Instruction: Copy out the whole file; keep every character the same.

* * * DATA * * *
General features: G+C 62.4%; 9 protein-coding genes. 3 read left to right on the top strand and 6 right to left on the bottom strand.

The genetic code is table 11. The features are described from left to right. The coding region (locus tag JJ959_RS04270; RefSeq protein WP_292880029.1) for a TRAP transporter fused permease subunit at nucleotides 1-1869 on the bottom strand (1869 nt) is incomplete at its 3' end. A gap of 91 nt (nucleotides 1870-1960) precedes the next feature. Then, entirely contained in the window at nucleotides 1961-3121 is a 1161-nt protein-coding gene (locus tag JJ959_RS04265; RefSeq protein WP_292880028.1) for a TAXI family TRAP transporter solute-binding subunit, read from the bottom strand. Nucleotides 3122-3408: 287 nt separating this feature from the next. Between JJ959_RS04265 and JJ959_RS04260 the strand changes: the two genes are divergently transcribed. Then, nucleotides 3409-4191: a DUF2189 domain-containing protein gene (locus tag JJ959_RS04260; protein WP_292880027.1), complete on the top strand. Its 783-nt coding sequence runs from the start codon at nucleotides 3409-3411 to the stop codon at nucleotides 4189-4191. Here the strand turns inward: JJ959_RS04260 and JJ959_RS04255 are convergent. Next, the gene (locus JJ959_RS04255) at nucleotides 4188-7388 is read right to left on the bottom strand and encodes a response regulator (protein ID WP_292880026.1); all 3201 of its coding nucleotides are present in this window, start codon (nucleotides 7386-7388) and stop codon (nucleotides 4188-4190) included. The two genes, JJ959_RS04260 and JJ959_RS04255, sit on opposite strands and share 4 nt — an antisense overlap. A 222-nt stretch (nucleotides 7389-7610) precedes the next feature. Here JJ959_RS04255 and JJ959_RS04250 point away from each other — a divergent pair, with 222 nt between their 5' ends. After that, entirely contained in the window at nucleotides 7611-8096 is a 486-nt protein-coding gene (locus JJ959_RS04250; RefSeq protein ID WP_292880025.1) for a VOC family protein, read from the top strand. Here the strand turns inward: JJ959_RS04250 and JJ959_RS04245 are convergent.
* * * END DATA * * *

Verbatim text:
General features: G+C 62.4%; 9 protein-coding genes. 3 read left to right on the top strand and 6 right to left on the bottom strand.

The genetic code is table 11. The features are described from left to right. The coding region (locus tag JJ959_RS04270; RefSeq protein WP_292880029.1) for a TRAP transporter fused permease subunit at nucleotides 1-1869 on the bottom strand (1869 nt) is incomplete at its 3' end. A gap of 91 nt (nucleotides 1870-1960) precedes the next feature. Then, entirely contained in the window at nucleotides 1961-3121 is a 1161-nt protein-coding gene (locus tag JJ959_RS04265; RefSeq protein WP_292880028.1) for a TAXI family TRAP transporter solute-binding subunit, read from the bottom strand. Nucleotides 3122-3408: 287 nt separating this feature from the next. Between JJ959_RS04265 and JJ959_RS04260 the strand changes: the two genes are divergently transcribed. Then, nucleotides 3409-4191: a DUF2189 domain-containing protein gene (locus tag JJ959_RS04260; protein WP_292880027.1), complete on the top strand. Its 783-nt coding sequence runs from the start codon at nucleotides 3409-3411 to the stop codon at nucleotides 4189-4191. Here the strand turns inward: JJ959_RS04260 and JJ959_RS04255 are convergent. Next, the gene (locus JJ959_RS04255) at nucleotides 4188-7388 is read right to left on the bottom strand and encodes a response regulator (protein ID WP_292880026.1); all 3201 of its coding nucleotides are present in this window, start codon (nucleotides 7386-7388) and stop codon (nucleotides 4188-4190) included. The two genes, JJ959_RS04260 and JJ959_RS04255, sit on opposite strands and share 4 nt — an antisense overlap. A 222-nt stretch (nucleotides 7389-7610) precedes the next feature. Here JJ959_RS04255 and JJ959_RS04250 point away from each other — a divergent pair, with 222 nt between their 5' ends. After that, entirely contained in the window at nucleotides 7611-8096 is a 486-nt protein-coding gene (locus JJ959_RS04250; RefSeq protein ID WP_292880025.1) for a VOC family protein, read from the top strand. Here the strand turns inward: JJ959_RS04250 and JJ959_RS04245 are convergent.